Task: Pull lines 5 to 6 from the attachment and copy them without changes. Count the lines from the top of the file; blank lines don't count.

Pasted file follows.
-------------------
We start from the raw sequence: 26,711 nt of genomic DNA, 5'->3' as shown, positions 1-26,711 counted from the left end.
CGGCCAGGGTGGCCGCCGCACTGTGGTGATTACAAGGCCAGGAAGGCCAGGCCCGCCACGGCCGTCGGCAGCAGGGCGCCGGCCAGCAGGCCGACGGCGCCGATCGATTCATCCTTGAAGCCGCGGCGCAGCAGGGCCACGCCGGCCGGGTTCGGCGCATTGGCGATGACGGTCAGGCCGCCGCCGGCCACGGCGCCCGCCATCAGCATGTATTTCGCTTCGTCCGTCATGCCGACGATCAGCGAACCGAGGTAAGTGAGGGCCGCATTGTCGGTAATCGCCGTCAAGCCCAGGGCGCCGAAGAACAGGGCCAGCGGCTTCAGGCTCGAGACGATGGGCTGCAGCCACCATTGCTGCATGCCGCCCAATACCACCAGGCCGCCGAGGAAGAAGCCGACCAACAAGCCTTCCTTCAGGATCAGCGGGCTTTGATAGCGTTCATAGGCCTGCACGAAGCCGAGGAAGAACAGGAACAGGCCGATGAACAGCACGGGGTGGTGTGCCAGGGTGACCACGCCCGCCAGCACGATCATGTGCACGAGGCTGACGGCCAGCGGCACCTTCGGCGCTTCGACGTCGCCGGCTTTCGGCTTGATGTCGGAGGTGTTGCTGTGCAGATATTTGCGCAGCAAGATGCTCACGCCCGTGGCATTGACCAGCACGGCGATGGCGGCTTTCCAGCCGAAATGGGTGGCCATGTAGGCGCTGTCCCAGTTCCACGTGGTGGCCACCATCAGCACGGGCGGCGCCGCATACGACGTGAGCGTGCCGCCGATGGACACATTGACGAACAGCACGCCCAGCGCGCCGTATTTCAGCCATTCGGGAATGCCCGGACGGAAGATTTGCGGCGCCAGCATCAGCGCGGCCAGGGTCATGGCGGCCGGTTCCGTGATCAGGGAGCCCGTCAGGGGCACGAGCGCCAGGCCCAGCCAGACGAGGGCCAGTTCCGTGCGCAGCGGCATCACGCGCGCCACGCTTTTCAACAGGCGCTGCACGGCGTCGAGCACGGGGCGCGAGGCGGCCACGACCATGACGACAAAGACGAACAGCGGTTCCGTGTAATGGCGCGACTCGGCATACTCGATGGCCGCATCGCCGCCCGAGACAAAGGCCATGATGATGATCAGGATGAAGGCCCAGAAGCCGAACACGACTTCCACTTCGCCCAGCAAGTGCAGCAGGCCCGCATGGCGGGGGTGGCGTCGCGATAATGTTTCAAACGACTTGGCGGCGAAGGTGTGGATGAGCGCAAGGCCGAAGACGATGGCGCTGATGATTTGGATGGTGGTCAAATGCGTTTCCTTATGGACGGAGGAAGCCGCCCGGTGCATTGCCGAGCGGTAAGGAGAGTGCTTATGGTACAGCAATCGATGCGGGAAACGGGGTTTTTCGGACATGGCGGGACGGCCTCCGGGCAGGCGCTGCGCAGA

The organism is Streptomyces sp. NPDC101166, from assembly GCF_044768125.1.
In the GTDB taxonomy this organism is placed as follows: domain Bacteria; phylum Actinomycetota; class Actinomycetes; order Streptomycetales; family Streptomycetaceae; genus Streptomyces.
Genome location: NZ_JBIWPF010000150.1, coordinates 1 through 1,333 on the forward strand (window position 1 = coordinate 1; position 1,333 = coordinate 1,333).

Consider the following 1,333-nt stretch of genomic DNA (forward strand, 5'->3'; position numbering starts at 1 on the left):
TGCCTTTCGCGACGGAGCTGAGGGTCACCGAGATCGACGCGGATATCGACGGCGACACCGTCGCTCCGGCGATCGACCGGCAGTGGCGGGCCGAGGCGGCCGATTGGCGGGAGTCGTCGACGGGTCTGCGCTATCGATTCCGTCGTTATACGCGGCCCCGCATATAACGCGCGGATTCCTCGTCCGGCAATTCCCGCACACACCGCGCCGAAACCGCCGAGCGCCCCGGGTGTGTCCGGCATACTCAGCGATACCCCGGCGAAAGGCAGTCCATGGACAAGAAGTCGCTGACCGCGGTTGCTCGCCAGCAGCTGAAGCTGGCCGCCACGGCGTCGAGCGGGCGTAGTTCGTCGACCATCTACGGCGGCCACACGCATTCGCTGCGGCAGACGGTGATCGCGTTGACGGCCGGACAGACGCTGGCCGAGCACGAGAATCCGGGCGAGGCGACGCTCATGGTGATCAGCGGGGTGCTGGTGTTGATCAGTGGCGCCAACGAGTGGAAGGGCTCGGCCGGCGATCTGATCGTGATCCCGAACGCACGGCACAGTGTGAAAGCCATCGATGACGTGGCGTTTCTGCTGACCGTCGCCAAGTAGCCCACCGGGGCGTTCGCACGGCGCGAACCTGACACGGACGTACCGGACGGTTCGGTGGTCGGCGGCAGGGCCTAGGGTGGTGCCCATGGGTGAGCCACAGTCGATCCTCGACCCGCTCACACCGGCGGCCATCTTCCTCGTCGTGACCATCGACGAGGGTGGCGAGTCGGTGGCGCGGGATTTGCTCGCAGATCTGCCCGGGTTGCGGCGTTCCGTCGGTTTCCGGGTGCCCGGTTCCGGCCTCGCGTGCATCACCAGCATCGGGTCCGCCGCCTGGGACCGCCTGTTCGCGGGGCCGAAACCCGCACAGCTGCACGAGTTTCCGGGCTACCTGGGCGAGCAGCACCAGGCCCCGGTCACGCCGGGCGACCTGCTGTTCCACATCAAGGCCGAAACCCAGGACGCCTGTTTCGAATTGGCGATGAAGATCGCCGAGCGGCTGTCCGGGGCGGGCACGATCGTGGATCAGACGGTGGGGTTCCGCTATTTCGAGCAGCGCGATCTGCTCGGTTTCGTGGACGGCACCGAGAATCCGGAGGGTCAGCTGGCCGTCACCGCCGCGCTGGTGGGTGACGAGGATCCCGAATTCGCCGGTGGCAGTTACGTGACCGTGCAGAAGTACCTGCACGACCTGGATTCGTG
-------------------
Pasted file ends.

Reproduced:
Genome location: NZ_JBIWPF010000150.1, coordinates 1 through 1,333 on the forward strand (window position 1 = coordinate 1; position 1,333 = coordinate 1,333).

Consider the following 1,333-nt stretch of genomic DNA (forward strand, 5'->3'; position numbering starts at 1 on the left):